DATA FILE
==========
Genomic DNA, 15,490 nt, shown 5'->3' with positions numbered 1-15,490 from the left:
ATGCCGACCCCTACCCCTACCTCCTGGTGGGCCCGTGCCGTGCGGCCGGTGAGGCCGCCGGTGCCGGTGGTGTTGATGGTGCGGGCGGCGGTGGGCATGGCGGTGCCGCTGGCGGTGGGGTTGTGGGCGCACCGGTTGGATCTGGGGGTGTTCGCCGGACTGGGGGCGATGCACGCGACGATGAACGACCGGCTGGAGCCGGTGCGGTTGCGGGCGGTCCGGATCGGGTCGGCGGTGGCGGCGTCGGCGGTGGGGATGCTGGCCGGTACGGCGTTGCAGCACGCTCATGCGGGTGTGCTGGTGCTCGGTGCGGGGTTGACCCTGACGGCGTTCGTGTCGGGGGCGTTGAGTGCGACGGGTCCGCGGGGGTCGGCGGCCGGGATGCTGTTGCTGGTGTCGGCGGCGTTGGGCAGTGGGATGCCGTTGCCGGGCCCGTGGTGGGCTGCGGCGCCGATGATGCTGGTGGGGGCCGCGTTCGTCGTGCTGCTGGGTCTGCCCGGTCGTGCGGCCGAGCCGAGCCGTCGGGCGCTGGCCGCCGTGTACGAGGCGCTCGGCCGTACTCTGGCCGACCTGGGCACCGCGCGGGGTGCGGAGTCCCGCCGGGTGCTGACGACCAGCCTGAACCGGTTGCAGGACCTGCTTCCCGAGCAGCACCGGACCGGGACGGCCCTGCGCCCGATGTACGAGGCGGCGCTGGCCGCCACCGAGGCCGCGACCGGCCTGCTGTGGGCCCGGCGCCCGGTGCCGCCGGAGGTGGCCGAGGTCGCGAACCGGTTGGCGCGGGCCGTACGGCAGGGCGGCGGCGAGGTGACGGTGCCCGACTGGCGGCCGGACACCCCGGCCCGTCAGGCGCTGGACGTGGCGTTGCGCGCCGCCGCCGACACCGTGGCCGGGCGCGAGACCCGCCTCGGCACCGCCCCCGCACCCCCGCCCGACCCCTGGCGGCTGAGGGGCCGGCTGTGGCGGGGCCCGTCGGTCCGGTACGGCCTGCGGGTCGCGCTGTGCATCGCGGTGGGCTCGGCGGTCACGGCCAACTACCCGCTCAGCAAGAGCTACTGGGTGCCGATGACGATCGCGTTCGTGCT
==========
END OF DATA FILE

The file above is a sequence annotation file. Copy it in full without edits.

Genomic DNA, 15,490 nt, shown 5'->3' with positions numbered 1-15,490 from the left:
ATGCCGACCCCTACCCCTACCTCCTGGTGGGCCCGTGCCGTGCGGCCGGTGAGGCCGCCGGTGCCGGTGGTGTTGATGGTGCGGGCGGCGGTGGGCATGGCGGTGCCGCTGGCGGTGGGGTTGTGGGCGCACCGGTTGGATCTGGGGGTGTTCGCCGGACTGGGGGCGATGCACGCGACGATGAACGACCGGCTGGAGCCGGTGCGGTTGCGGGCGGTCCGGATCGGGTCGGCGGTGGCGGCGTCGGCGGTGGGGATGCTGGCCGGTACGGCGTTGCAGCACGCTCATGCGGGTGTGCTGGTGCTCGGTGCGGGGTTGACCCTGACGGCGTTCGTGTCGGGGGCGTTGAGTGCGACGGGTCCGCGGGGGTCGGCGGCCGGGATGCTGTTGCTGGTGTCGGCGGCGTTGGGCAGTGGGATGCCGTTGCCGGGCCCGTGGTGGGCTGCGGCGCCGATGATGCTGGTGGGGGCCGCGTTCGTCGTGCTGCTGGGTCTGCCCGGTCGTGCGGCCGAGCCGAGCCGTCGGGCGCTGGCCGCCGTGTACGAGGCGCTCGGCCGTACTCTGGCCGACCTGGGCACCGCGCGGGGTGCGGAGTCCCGCCGGGTGCTGACGACCAGCCTGAACCGGTTGCAGGACCTGCTTCCCGAGCAGCACCGGACCGGGACGGCCCTGCGCCCGATGTACGAGGCGGCGCTGGCCGCCACCGAGGCCGCGACCGGCCTGCTGTGGGCCCGGCGCCCGGTGCCGCCGGAGGTGGCCGAGGTCGCGAACCGGTTGGCGCGGGCCGTACGGCAGGGCGGCGGCGAGGTGACGGTGCCCGACTGGCGGCCGGACACCCCGGCCCGTCAGGCGCTGGACGTGGCGTTGCGCGCCGCCGCCGACACCGTGGCCGGGCGCGAGACCCGCCTCGGCACCGCCCCCGCACCCCCGCCCGACCCCTGGCGGCTGAGGGGCCGGCTGTGGCGGGGCCCGTCGGTCCGGTACGGCCTGCGGGTCGCGCTGTGCATCGCGGTGGGCTCGGCGGTCACGGCCAACTACCCGCTCAGCAAGAGCTACTGGGTGCCGATGACGATCGCGTTCGTGCT